International fashion brands leaving Brazil

Gone are the days when international fashion brands considered Brazil a
promising market. Versace closed down its last store in the country in
December, followed by Ralph Lauren one month later. Local real estate
company JHSF, which brought the American brand to Brazil in 2015 with a
shop in São Paulo’s Cidade Jardim Mall, decided to shut the store’s doors
and concentrate all efforts on Ralph Lauren’s most affordable label, Polo
Ralph Lauren, instead.

VF Corp’s footwear brands Vans and Timberland also joined the list of
departees this year, after just two years operating in Brazil. There is
still a chance they might come back to Brazilian stores, however: VF said
in a statement it will evaluate other distribution options for the country,
such as licencing or strategic partnerships with local partners. Between
1992 and 2015, Vans and Timberland were distributed in Brazil thanks to a
licensing agreement with Brazilian footwear powerhouse Alpargatas, owner of
global flip-flop brand Havaianas.

But Versace, Ralph Lauren, Vans and Timberland aren’t the only ones
saying goodbye to the South American country. Longchamp, Vilebrequin, Fred
Perry, Kate Spade, Lanvin, Accessorize and Topshop also took off in recent years. The beauty sector has seen some significant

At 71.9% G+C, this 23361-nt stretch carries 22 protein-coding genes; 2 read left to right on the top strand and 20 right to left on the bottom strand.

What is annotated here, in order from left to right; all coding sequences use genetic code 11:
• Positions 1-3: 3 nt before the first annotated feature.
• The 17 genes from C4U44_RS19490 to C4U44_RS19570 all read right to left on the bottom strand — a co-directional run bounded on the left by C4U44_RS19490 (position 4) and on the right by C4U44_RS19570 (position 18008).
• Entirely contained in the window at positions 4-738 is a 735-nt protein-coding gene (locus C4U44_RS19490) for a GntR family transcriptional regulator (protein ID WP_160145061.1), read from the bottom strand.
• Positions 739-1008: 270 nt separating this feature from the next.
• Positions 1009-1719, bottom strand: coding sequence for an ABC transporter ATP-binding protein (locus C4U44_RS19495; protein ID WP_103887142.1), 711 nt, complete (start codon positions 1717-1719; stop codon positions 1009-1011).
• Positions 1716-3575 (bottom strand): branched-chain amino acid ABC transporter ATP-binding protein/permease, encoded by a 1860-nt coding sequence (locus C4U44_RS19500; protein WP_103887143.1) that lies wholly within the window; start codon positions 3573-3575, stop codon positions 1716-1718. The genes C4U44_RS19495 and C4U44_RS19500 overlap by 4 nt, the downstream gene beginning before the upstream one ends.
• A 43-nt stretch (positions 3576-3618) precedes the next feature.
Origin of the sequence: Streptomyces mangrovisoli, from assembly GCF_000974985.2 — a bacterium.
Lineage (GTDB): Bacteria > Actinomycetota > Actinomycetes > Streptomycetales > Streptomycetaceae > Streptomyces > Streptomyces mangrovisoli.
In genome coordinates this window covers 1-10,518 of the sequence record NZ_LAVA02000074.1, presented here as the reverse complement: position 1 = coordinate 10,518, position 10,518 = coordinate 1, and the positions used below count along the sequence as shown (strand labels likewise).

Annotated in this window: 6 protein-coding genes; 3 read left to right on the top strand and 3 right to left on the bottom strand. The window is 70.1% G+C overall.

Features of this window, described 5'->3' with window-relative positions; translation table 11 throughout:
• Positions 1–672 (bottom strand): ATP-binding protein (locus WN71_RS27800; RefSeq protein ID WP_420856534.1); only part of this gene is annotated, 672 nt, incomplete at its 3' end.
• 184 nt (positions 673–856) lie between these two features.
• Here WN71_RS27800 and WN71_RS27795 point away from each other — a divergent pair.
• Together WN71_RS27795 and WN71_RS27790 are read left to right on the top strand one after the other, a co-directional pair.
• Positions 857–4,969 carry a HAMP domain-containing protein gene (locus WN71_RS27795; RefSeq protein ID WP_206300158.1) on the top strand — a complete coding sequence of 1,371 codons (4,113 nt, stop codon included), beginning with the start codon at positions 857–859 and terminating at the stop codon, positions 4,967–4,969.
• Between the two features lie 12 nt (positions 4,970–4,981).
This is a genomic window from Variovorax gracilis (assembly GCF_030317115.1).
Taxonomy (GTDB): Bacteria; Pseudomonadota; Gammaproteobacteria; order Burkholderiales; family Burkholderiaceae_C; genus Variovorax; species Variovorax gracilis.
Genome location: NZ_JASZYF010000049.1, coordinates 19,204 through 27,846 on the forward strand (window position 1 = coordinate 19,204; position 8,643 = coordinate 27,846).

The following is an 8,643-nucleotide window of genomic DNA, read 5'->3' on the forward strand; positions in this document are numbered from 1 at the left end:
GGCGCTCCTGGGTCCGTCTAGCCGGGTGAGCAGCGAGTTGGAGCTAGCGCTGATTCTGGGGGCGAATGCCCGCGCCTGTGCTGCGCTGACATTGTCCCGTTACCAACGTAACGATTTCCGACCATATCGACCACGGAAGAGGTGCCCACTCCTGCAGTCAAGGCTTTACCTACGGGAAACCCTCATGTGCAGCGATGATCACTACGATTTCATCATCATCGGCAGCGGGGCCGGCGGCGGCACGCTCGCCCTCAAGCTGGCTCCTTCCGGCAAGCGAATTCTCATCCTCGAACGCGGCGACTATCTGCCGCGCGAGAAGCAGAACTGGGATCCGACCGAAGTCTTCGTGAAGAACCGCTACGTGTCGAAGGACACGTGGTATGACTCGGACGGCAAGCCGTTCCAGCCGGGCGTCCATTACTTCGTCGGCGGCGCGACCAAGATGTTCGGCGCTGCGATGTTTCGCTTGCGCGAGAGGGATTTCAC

departures too, including Lush and Yves Rocher.

Why are international brands leaving Brazil?

There are many reasons prompting international brands to pack their bags
and leave Brazil. When announcing the closure of its Brazilian operations
last year, Lush said in a statement that “Brazil is a very difficult
market”, mentioning the “high tax burden, prolonged recession and political
instability” as factors making it “impossible to continue investing and
turning a profit”.

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Most brands leaving the country belong to the luxury segment, which is
understandable considering the luxury market shrank 23 percent in Brazil
between 2016 and 2017. Although it did grow 7.8 percent in 2018, according
to market research company Euromonitor, that’s still not enough to increase
those companies’ confidence about their future in Brazil.

Another reason that helps explain why Brazil is no longer so attractive to foreign fashion companies, especially luxury ones, is that consumers with high purchasing power tend to buy products from those brands abroad, as
many luxury items cost less in Europe and the USA — even with the
exchange difference. Brazilians spent nearly 17 billion US dollars in
their international travels in 2018, according to data from Brazil’s
Central Bank, which estimates 20 percent of that amount was spent on

Photo: Versace Facebook



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